As already stated, it is not unusual that individuals from CALD backgrounds often choose to remain restricted to their own communities, even though this may mean they miss out on services provided by many organisations, including the opportunity to volunteer. Expecting individuals to break away from a community which provides support, acceptance and meaning, can be unrealistic and we need to be mindful of what we can offer to ensure that these people still have a high level of support should they wish to participate in our environment.
To emphasize this point, article co-author Peter Heyworth, while living in Hong Kong , found there was a very strong expatriate community residing there and that it was possible to live and function within this community without ever meeting or talking to a Chinese person!
Appreciating the reasons about how CALD communities are formed will help us to understand why it is that this group is under-represented in our volunteer workforce.
Reasons that CALD populations may be reluctant to participate in mainstream volunteering may include:
Yet, in saying this, it is very important to realise that there are many people who are happy to break out of their cultural structures and pursue volunteer opportunities if they are presented to them in the right way. However, unless we actively provide environments where people are accepted, they will, quite understandably, retreat to a safer place – their own community.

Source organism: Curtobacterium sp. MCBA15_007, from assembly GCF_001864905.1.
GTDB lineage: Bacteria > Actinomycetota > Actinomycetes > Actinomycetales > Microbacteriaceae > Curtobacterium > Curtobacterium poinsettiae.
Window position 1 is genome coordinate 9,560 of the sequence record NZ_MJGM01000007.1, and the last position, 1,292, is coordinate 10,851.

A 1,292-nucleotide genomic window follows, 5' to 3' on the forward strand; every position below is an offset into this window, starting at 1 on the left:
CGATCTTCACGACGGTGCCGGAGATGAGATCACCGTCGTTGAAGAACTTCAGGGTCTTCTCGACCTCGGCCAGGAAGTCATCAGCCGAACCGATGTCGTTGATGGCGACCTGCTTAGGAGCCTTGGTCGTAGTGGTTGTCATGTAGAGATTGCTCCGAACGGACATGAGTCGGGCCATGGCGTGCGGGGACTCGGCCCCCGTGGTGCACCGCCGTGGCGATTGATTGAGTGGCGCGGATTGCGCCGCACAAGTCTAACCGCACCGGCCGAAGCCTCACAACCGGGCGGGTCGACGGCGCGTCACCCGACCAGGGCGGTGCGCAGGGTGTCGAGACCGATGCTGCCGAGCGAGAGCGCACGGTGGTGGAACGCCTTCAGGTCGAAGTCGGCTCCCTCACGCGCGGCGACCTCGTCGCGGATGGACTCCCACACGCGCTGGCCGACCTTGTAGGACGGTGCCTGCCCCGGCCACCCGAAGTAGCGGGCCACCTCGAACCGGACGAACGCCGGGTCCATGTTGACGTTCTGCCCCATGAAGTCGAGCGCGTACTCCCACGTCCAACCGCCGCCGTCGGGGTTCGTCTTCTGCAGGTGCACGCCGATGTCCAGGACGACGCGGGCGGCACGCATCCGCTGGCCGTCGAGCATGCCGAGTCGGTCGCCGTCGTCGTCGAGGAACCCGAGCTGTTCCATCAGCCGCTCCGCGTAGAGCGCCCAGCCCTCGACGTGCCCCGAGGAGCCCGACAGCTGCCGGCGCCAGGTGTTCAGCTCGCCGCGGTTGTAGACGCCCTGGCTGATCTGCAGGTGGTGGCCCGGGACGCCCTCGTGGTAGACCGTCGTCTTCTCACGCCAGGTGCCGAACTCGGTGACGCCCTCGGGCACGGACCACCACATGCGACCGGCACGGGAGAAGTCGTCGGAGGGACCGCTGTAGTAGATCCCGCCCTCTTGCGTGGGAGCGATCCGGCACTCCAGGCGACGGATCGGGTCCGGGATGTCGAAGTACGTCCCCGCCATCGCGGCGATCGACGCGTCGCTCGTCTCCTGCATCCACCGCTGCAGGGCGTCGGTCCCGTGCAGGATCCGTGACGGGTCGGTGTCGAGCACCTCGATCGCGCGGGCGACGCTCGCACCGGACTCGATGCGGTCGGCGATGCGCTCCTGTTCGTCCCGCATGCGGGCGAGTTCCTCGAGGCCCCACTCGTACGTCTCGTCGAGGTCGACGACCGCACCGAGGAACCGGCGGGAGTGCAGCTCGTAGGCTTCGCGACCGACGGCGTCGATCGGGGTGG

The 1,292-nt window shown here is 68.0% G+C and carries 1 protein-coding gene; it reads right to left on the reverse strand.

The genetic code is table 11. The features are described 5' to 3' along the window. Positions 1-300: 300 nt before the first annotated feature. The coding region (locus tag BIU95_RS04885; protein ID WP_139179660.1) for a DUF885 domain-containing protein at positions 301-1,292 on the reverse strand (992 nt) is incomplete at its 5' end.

Secondly, what are you prepared to do (or what have you done) in order to develop a CALD program?
Too frequently it is possible to find volunteer programs and even managers of volunteer programs who quite willingly say they are accepting of volunteers from CALD backgrounds, however the reality is that their practices state the opposite. Organisational culture, the attitudes of other volunteers and paid staff and the tasks a CALD volunteer is asked to undertake, may in fact all transmit quite a different message.
To successfully integrate CALD volunteers into your programs, your organisation will need to firstly examine its own views on this involvement. Questions that need to be asked might include:
A third issue to examine is how you plan to integrate CALD volunteers with your current workforce?
Other tips for involving more CALD volunteers might include:
Utilising the services of CALD volunteers can be very rewarding and profitable for your existing volunteer workforce and will also make your program more relevant to the ethnic profile of the local community.
So now it’s your turn to comment.
Andy Fryar is the Founder and Director of OzVPM, a resource, consultancy and training company specialising in volunteerism - particularly as it relates to the Australasian region.
Peter Heyworth is currently President of the Australasian Association of Volunteer Administrators (AAVA) and the Coordinator of Volunteer Services with The Royal Society for the Blind SA, Inc..